Compaq has devised guidelines that its US-based Internet distributors must follow in order to sell the vendor's Presario consumer PCs online. The vendor is also expected to re-establish that US sales channel, which was halted in February.
However, Ben Reeve, Compaq Australia's manager, segment and channel marketing, denied that Compaq's US online strategy will have any Australian impact. "There are no plans for Compaq to adopt this policy in Australia," Reeve said.
"This isn't right for the Australian market, there is not the scale of opportunity here that there is in the States," Reeve claimed.
Wally Rosada, managing director of Sydney reseller Exanet, agrees that US proposals do not necessarily find their way to Australian shores. "It has been proven over and over again that a lot of models in the US just don't work here," he claims.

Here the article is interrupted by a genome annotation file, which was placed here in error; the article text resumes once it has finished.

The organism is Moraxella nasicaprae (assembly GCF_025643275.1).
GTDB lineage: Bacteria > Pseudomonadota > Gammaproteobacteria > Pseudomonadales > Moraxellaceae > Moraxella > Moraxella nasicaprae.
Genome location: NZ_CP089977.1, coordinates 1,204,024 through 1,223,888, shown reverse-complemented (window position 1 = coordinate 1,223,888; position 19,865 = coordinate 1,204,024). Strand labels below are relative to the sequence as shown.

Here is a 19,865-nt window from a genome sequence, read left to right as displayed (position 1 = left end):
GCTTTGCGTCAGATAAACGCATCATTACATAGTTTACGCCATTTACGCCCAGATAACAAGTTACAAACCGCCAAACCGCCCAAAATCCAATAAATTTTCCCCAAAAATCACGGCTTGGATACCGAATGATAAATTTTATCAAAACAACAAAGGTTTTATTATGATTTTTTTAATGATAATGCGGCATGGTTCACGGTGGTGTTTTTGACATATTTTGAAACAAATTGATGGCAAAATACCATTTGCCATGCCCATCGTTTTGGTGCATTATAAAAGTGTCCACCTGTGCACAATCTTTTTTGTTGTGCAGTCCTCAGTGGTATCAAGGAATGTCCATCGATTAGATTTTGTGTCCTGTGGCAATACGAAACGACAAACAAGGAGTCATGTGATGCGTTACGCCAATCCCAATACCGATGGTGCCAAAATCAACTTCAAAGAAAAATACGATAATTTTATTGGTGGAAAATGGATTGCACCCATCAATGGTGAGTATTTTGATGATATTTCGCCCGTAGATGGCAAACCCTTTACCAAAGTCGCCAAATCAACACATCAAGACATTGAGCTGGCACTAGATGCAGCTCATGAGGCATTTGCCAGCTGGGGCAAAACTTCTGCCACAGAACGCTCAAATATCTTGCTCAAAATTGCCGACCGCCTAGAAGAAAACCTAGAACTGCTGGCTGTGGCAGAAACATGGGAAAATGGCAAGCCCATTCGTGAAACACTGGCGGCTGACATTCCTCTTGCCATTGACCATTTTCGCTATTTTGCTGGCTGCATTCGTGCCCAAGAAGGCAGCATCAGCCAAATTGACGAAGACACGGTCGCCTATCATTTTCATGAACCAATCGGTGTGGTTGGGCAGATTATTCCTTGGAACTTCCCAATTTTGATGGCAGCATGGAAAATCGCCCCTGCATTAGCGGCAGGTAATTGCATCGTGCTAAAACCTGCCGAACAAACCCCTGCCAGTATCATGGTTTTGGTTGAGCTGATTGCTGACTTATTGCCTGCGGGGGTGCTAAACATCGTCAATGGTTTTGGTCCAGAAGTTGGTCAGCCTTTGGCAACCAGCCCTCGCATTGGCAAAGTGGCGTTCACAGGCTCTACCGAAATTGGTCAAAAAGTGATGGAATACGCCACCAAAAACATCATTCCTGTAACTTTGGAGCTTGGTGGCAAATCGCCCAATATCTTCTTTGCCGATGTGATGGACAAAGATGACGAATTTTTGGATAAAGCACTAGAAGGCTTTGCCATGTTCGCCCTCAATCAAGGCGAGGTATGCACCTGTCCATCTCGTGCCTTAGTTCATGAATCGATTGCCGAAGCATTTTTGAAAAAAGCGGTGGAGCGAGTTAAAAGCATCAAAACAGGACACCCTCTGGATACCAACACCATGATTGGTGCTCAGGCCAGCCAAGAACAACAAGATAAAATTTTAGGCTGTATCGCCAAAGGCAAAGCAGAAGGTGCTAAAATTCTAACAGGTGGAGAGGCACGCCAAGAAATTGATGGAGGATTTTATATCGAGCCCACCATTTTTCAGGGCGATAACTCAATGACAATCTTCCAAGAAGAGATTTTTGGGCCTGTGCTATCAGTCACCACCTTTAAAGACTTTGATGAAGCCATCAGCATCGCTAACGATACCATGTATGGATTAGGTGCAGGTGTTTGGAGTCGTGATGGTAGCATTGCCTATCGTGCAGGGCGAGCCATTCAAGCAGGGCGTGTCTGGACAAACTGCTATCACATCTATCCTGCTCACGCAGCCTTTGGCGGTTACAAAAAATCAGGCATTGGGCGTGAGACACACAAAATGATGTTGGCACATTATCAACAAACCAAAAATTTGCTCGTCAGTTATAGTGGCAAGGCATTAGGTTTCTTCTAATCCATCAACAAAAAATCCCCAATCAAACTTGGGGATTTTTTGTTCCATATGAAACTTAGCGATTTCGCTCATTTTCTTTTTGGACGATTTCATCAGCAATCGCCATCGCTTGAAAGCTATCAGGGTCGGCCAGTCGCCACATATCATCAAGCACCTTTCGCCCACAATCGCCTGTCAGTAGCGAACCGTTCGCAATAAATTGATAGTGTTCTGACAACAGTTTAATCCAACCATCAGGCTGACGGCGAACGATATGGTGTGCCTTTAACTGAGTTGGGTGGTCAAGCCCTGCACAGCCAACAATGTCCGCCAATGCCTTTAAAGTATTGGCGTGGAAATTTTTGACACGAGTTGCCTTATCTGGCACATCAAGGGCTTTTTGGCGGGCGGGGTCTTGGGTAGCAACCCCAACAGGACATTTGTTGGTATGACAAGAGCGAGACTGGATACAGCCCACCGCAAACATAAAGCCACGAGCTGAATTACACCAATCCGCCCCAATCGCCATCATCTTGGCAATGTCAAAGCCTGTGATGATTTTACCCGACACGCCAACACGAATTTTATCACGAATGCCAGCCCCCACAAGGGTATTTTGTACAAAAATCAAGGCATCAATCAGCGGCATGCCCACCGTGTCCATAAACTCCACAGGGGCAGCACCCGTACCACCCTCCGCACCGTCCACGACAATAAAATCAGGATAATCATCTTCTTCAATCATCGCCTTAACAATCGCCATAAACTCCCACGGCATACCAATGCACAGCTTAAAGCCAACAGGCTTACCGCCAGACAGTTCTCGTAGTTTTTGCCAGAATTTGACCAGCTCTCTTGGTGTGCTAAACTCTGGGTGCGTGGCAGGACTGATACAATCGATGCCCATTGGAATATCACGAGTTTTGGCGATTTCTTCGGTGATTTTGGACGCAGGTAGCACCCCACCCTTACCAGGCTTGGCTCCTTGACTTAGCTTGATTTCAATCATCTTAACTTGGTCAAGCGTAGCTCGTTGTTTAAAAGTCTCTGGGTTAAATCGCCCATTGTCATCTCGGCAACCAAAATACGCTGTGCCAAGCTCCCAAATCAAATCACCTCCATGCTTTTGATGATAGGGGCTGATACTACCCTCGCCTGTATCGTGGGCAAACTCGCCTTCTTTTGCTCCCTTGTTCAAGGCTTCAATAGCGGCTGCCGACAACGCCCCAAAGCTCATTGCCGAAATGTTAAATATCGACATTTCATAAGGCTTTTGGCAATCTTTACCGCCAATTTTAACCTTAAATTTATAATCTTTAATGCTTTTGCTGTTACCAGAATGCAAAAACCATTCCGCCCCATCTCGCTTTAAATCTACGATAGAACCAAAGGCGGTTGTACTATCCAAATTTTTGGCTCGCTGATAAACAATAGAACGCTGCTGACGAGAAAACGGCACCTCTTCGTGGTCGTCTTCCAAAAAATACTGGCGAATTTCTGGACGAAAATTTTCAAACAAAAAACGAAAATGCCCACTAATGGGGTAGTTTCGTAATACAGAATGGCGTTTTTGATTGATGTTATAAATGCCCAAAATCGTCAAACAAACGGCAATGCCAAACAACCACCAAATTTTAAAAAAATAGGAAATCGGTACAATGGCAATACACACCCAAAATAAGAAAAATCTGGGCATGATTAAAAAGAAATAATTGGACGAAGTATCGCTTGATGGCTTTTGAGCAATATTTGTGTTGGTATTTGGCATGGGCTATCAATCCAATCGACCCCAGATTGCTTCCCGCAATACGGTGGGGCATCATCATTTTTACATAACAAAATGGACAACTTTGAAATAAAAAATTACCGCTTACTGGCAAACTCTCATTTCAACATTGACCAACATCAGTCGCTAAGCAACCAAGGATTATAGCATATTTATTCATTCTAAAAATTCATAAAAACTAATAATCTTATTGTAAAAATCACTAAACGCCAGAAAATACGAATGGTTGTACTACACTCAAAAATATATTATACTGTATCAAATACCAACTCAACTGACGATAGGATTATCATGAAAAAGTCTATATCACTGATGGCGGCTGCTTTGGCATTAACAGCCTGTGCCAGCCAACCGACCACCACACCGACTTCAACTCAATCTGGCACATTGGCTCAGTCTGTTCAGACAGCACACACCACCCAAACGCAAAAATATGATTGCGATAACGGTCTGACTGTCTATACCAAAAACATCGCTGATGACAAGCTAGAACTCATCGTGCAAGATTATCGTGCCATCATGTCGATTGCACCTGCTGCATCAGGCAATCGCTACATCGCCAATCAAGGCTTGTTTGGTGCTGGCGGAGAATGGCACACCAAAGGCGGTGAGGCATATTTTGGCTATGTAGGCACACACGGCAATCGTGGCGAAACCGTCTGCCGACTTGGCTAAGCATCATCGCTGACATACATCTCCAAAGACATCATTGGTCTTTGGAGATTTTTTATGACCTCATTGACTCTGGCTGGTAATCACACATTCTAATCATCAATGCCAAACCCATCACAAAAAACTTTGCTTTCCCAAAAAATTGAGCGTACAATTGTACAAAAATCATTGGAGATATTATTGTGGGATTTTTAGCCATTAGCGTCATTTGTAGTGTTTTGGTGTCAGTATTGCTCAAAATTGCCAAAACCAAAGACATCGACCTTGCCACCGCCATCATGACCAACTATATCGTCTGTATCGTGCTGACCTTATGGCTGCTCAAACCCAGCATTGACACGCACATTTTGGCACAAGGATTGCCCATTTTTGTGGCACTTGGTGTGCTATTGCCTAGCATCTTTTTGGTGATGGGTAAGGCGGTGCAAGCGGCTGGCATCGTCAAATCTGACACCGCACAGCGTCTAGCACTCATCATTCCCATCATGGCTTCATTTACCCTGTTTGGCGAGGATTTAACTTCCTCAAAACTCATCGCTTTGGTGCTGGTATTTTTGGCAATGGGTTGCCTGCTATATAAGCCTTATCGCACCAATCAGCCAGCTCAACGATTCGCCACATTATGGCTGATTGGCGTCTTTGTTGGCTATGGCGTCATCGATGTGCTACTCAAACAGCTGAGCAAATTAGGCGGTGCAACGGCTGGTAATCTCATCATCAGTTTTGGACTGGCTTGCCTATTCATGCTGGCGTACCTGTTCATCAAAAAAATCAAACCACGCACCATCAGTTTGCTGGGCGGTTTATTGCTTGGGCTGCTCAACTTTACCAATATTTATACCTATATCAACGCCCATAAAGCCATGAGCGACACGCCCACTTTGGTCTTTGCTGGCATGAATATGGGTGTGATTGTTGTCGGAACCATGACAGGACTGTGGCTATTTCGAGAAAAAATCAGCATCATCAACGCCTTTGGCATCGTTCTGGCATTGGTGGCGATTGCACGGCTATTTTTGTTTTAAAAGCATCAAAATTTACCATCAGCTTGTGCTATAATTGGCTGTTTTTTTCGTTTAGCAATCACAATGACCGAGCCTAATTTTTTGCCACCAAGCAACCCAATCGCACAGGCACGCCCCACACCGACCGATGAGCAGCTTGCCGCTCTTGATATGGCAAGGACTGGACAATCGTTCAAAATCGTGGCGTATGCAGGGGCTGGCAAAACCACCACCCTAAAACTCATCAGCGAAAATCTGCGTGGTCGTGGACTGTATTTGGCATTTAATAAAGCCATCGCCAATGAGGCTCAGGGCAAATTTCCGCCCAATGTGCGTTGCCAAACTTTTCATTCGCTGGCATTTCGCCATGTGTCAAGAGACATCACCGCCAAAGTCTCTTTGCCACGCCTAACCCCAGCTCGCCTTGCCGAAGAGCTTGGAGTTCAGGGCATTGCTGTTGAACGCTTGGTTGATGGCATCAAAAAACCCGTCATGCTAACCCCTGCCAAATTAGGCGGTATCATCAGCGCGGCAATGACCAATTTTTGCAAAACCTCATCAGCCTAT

A flurry of requests from Internet-based retailers that wanted to sell Presarios prompted Compaq to stop allowing the sale of the consumer PCs online.
Mounting tensions have arisen in sales channels because increasingly abundant Web sites offer products at lower prices than traditional retail stores, which have a higher overhead. Under Compaq's new guidelines, online-only retailers and brick-and-mortar stores that also have Web sites are able to sell Presarios online if they choose to.
Rosada is relatively optimistic if the online policy is adopted in Australia dependant on the fact that Compaq remains committed to its channel. "Anything that leaves some of the margin in the channel and doesn't get rid of any of the channel people is a good thing."
However, Rosada is still cautious and suggests that these guidelines could be a ploy for "Compaq to further rationalise its reseller channel. If the bar is set high enough some resellers won't make it."